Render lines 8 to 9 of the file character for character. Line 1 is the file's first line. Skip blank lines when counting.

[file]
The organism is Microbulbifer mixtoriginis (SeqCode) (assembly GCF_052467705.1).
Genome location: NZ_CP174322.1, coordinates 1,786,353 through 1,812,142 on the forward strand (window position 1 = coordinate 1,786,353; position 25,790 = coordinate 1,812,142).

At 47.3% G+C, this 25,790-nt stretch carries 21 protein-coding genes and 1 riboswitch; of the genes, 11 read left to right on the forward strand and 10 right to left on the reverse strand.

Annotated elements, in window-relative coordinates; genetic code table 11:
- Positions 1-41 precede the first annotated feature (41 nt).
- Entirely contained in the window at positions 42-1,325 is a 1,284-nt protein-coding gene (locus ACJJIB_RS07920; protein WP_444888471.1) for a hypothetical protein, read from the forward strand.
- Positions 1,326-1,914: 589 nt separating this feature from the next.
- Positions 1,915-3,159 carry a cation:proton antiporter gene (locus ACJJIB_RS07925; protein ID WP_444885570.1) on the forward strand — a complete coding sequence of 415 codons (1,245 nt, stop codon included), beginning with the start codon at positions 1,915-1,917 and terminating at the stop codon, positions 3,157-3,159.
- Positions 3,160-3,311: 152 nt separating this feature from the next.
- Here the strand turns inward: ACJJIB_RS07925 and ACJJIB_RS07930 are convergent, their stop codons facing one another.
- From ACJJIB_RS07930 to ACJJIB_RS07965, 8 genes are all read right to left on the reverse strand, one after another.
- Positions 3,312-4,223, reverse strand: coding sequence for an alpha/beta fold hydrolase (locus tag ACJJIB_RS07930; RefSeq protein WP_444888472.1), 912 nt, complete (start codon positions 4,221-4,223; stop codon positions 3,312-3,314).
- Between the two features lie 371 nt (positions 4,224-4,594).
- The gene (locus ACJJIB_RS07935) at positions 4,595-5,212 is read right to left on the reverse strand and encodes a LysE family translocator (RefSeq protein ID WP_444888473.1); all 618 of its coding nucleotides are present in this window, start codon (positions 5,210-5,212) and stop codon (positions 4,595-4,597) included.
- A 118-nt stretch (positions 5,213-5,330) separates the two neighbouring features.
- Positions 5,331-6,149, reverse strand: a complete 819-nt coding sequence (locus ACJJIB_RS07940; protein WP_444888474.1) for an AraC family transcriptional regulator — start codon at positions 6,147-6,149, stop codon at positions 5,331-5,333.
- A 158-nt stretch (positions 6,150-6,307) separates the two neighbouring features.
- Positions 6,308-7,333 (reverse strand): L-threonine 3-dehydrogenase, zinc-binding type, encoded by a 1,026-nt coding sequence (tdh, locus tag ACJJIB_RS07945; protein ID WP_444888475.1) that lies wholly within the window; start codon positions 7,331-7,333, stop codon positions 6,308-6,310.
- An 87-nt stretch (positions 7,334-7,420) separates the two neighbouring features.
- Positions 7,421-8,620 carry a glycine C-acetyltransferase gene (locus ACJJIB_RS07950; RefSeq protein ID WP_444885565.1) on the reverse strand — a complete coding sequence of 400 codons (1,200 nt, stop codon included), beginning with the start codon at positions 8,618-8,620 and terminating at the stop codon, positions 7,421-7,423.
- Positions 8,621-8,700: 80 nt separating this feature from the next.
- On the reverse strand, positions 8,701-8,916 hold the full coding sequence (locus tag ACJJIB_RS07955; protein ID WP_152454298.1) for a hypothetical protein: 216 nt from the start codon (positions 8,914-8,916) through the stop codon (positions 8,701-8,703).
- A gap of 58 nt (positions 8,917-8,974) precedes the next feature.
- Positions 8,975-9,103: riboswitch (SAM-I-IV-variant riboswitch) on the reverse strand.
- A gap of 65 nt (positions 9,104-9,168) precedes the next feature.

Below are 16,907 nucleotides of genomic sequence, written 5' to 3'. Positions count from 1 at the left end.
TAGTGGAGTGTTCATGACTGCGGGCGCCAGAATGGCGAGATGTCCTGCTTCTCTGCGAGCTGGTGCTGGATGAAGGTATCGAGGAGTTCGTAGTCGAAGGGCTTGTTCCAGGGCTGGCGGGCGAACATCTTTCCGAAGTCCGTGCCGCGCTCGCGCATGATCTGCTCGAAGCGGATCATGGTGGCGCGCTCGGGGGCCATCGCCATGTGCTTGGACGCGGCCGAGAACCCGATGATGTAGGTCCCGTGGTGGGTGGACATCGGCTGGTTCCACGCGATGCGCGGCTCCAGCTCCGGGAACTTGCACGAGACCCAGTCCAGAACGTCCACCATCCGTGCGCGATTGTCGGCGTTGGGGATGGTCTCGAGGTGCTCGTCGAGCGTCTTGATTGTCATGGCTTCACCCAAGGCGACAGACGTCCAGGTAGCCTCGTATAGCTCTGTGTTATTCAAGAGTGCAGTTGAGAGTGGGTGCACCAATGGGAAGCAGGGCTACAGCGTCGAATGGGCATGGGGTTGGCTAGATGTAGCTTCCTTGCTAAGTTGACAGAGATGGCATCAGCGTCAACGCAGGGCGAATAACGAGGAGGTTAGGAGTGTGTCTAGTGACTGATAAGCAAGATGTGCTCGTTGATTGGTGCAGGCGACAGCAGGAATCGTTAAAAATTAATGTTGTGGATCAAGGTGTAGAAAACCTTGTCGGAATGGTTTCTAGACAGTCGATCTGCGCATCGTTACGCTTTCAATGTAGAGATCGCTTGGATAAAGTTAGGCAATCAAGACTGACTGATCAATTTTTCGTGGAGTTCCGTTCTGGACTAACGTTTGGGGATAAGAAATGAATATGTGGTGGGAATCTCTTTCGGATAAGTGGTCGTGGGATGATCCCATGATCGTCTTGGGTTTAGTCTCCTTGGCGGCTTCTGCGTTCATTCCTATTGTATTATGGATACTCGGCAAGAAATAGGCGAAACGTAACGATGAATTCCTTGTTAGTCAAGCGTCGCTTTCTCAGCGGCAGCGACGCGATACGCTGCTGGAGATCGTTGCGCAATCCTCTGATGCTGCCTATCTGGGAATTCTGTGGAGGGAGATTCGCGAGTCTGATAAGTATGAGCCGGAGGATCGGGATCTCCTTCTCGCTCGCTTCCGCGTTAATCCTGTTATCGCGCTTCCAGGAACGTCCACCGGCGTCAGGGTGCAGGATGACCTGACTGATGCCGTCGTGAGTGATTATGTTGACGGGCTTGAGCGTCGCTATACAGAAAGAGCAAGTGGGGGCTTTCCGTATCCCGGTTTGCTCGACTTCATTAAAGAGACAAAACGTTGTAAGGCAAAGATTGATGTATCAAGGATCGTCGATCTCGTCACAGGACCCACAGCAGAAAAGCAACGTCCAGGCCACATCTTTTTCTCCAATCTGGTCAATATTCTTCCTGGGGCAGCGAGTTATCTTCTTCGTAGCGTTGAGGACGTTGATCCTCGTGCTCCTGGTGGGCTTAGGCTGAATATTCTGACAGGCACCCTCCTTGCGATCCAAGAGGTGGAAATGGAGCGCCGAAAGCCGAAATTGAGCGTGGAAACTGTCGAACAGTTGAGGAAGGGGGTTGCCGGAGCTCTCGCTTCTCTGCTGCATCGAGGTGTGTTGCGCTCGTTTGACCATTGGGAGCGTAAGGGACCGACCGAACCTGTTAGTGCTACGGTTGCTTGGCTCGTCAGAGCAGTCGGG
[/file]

- Positions 1,915-3,159 carry a cation:proton antiporter gene (locus ACJJIB_RS07925; protein ID WP_444885570.1) on the forward strand — a complete coding sequence of 415 codons (1,245 nt, stop codon included), beginning with the start codon at positions 1,915-1,917 and terminating at the stop codon, positions 3,157-3,159.
- Positions 3,160-3,311: 152 nt separating this feature from the next.